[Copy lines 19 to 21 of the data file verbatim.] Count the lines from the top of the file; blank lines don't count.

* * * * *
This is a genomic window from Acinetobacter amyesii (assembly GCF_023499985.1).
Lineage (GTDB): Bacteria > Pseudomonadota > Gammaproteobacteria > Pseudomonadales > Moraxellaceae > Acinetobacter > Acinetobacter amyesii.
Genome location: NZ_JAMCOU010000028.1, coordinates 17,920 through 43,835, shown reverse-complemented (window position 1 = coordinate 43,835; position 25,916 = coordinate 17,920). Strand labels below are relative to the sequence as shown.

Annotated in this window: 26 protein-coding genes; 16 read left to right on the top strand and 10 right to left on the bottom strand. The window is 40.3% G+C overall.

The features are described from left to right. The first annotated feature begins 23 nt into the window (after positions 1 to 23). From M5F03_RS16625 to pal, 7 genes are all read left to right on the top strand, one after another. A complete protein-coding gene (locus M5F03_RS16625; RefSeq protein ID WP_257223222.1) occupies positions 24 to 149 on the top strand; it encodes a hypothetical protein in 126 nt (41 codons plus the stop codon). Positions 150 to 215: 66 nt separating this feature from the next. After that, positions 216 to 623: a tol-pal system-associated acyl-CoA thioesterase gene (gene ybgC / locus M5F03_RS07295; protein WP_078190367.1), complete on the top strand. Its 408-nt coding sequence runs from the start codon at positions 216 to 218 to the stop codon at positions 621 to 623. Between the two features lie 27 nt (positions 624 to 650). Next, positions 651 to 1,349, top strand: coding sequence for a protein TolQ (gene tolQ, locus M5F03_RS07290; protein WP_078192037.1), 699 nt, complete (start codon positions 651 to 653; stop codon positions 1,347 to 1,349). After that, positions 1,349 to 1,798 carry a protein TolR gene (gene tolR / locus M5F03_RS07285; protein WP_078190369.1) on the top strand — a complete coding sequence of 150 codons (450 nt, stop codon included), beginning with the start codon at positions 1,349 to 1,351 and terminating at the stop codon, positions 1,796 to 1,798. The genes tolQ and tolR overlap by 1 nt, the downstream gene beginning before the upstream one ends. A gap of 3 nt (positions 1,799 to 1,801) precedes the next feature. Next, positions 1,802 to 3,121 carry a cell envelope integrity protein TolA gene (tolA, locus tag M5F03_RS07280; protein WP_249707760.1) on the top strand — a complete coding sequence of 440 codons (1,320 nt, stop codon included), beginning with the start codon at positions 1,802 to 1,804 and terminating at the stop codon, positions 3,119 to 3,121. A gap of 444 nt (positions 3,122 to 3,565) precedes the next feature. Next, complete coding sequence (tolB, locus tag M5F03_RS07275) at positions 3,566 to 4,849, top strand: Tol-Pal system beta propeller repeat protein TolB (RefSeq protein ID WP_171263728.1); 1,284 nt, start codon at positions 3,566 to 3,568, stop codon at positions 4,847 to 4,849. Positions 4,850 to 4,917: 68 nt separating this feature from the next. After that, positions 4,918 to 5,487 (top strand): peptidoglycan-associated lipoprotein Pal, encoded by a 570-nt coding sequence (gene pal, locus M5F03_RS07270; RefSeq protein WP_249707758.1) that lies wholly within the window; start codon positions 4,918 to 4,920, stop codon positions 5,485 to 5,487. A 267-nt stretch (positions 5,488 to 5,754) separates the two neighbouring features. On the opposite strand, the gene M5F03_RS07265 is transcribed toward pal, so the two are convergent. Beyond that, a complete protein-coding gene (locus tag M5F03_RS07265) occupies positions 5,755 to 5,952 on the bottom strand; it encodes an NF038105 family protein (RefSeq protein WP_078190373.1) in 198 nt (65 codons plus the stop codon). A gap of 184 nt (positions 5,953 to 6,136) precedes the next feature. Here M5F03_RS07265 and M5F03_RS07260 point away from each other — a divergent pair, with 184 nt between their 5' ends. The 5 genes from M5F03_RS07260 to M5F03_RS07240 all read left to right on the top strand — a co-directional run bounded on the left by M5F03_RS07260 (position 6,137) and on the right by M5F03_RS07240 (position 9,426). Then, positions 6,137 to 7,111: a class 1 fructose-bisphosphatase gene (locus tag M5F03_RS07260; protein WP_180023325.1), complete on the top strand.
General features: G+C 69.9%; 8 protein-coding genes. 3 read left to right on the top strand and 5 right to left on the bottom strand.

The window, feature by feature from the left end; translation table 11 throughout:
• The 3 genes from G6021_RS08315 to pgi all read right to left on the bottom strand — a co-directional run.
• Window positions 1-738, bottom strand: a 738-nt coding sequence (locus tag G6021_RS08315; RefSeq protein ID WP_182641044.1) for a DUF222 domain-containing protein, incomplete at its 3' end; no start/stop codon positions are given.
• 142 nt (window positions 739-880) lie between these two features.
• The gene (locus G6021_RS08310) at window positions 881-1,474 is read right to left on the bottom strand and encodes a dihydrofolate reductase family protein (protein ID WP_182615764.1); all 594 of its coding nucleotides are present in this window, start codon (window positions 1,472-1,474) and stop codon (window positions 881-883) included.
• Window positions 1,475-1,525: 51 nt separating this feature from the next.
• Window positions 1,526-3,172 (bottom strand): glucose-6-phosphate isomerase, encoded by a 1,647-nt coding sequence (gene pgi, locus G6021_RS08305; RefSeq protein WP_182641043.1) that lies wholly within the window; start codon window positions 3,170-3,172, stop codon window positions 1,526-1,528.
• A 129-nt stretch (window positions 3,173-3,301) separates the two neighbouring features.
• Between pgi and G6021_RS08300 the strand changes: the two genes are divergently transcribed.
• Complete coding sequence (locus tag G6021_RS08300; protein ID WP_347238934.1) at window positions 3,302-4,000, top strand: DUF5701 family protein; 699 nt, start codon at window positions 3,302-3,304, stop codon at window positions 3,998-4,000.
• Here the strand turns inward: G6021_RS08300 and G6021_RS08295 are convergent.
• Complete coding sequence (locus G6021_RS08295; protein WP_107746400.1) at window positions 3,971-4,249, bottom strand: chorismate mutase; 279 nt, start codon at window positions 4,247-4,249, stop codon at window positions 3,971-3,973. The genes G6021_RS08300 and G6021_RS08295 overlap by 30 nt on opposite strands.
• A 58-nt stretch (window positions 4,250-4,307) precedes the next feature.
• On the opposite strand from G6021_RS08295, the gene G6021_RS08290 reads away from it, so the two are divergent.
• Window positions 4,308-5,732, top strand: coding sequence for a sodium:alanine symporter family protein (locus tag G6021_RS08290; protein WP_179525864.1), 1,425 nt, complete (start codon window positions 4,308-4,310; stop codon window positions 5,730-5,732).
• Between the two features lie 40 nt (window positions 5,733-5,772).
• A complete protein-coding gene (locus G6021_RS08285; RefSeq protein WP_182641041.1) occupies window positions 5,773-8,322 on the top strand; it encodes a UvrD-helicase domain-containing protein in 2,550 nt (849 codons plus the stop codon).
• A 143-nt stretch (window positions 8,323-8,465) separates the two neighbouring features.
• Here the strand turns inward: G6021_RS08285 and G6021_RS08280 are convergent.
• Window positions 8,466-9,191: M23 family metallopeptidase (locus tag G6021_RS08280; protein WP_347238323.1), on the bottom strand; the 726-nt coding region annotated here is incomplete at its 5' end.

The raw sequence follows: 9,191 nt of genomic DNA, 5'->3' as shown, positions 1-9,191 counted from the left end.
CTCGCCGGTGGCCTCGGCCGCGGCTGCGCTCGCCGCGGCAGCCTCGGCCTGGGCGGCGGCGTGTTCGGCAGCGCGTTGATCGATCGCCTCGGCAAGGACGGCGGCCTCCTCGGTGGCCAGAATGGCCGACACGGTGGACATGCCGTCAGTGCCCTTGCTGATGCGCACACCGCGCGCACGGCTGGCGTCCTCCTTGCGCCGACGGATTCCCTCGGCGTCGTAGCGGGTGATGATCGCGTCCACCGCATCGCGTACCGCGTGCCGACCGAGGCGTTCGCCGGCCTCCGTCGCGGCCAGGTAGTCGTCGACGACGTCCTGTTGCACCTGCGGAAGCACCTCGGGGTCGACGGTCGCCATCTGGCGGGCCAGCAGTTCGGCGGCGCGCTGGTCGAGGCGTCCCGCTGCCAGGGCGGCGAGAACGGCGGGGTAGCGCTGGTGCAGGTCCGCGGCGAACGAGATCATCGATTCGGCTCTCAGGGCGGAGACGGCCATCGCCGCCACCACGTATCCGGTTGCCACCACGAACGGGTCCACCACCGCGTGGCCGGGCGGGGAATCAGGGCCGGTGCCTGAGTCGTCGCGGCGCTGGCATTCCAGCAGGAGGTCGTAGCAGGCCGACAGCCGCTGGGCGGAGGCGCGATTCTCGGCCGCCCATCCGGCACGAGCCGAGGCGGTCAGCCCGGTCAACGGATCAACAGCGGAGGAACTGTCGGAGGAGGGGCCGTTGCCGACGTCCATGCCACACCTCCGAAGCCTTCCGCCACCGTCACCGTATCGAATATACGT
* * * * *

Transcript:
• A 58-nt stretch (window positions 4,250-4,307) precedes the next feature.
• On the opposite strand from G6021_RS08295, the gene G6021_RS08290 reads away from it, so the two are divergent.
• Window positions 4,308-5,732, top strand: coding sequence for a sodium:alanine symporter family protein (locus tag G6021_RS08290; protein WP_179525864.1), 1,425 nt, complete (start codon window positions 4,308-4,310; stop codon window positions 5,730-5,732).